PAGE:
TORONTO, Dec. 27, 2010 (GLOBE NEWSWIRE) -- Transition Therapeutics Inc. ("Transition" or "Company") (TSX:TTH) (Nasdaq:TTHI) today announced that the Company and Elan Corporation, plc ("Elan") (NYSE:ELN) have mutually agreed to modify their collaboration agreement for the development and commercialization of ELND005.

Under the terms of the modification, in lieu of a contractually required Phase 3 milestone payment, Transition will receive from Elan a payment of US$9 million at the time of signing and will be eligible to receive a US$11 million payment upon the commencement of the next ELND005 clinical trial.  Transition also will be eligible to receive up to an aggregate of US$93 million in additional regulatory and commercial launch related milestone payments plus tiered royalties ranging from 8% to 15% based on net sales of ELND005 should the drug receive the necessary regulatory approvals for commercialization.  

As the agreement is now a royalty arrangement, Transition will no longer fund the development or commercialization of ELND005 and will relinquish its 30% ownership of ELND005 to Elan.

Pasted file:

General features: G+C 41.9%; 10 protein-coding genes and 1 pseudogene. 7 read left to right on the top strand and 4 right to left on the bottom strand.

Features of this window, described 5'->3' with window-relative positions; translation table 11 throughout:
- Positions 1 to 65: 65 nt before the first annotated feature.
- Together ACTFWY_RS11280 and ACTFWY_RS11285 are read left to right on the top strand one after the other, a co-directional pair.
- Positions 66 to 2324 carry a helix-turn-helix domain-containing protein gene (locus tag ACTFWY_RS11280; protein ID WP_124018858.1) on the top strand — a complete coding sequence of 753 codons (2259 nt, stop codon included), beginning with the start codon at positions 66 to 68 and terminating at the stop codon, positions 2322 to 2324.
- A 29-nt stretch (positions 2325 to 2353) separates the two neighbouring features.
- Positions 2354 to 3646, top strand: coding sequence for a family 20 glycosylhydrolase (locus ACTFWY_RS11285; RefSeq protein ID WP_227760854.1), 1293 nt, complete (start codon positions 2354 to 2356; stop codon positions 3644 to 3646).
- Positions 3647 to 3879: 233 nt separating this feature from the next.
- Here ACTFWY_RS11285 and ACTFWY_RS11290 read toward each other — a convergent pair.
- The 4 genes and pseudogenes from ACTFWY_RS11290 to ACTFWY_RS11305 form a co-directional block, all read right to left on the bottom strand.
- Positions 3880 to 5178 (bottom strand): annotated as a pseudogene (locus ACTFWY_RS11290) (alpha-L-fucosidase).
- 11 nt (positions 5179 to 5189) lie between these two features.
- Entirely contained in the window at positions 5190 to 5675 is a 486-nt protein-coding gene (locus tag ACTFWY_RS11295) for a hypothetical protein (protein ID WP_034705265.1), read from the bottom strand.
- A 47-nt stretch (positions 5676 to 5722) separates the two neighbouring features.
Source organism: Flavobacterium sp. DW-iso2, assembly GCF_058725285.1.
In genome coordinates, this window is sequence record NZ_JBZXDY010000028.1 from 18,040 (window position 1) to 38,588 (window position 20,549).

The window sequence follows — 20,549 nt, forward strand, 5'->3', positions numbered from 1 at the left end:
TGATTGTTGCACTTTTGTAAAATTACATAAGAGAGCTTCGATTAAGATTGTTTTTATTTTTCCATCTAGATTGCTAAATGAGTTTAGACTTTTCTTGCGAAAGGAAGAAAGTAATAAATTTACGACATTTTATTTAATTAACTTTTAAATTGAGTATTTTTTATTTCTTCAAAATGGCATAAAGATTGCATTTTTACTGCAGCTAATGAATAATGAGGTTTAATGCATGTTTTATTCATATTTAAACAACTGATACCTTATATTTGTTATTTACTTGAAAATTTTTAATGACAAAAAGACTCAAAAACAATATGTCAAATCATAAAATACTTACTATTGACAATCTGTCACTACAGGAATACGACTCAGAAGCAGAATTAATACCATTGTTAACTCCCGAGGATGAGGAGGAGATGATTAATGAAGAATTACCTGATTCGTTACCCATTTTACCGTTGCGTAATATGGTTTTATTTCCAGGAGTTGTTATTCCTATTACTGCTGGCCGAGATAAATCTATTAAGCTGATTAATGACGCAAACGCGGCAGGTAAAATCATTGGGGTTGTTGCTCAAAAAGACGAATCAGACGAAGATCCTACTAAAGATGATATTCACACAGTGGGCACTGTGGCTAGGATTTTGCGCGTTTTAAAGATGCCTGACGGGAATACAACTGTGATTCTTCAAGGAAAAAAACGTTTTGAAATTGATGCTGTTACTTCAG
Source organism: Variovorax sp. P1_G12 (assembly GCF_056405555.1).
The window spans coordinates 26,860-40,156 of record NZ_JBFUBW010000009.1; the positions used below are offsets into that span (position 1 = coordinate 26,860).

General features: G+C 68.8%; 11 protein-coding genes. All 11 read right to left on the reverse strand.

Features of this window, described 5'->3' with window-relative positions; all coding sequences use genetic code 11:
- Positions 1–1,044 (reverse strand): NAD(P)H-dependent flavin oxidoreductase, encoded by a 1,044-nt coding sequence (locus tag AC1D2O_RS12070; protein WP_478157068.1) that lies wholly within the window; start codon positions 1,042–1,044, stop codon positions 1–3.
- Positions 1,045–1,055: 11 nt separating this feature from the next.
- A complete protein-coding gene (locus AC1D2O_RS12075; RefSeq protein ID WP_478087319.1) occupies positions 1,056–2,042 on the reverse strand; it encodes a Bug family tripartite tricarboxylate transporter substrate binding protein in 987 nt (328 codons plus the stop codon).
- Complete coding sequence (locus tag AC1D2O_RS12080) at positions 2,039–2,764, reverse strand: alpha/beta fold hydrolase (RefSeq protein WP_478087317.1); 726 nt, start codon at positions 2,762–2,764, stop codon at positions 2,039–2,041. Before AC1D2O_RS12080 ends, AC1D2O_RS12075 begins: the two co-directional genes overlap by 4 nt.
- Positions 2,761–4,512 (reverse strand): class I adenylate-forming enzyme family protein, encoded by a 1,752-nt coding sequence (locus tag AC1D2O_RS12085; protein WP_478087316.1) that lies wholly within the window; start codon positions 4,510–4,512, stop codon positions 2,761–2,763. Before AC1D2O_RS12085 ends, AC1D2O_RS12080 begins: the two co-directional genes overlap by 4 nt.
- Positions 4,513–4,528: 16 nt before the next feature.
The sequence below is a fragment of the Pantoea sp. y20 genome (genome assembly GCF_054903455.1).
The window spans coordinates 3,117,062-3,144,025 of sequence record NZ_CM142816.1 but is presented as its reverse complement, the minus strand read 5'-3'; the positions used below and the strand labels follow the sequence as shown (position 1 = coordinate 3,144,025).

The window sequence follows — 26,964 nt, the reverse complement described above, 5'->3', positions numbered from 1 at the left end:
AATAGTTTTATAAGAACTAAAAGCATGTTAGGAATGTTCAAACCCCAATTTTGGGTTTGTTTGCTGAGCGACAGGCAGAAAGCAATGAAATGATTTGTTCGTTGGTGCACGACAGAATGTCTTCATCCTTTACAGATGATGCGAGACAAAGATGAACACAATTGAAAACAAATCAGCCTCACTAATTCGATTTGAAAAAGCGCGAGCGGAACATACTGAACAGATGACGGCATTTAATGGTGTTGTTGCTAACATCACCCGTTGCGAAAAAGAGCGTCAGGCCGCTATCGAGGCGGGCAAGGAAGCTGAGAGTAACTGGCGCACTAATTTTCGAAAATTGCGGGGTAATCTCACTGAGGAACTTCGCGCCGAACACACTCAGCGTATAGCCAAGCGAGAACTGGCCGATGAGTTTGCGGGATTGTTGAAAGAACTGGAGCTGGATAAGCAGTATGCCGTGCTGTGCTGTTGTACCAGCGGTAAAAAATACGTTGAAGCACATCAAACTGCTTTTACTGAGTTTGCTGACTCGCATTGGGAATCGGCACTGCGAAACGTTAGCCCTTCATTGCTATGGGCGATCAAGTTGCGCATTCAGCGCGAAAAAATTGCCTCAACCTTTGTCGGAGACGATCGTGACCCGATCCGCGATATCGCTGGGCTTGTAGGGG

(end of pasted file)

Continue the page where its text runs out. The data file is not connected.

About ELND005 (Scyllo-inositol)

Based on studies in preclinical models of Alzheimer's disease, ELND005 is believed to inhibit the aggregation (clumping) of amyloid-beta proteins in the brain thereby neutralizing the toxic effects of these aggregates on nerve cell membranes (synapses). The toxic effects of amyloid-beta proteins include inhibition of nerve cell function and eventually death of nerve cells (neurons), resulting in memory loss and ultimately the dementia that is characteristic of Alzheimer's disease (AD). The safety and pharmacokinetics of ELND005 were evaluated in a total of 9 Phase 1 studies in 161 healthy volunteers, including healthy elderly subjects.   ELND005 has also been evaluated in a completed Phase 2 study in mild to moderate Alzheimer's patients and an open-label extension of this Phase 2 study is currently ongoing.

ELND005 received fast track designation from the U.S. Food and Drug Administration (FDA) in 2007 for treatment of Alzheimer's disease. Fast track designation can facilitate development and may expedite regulatory review of drugs that the FDA recognizes as potentially addressing an unmet medical need for serious or life-threatening conditions.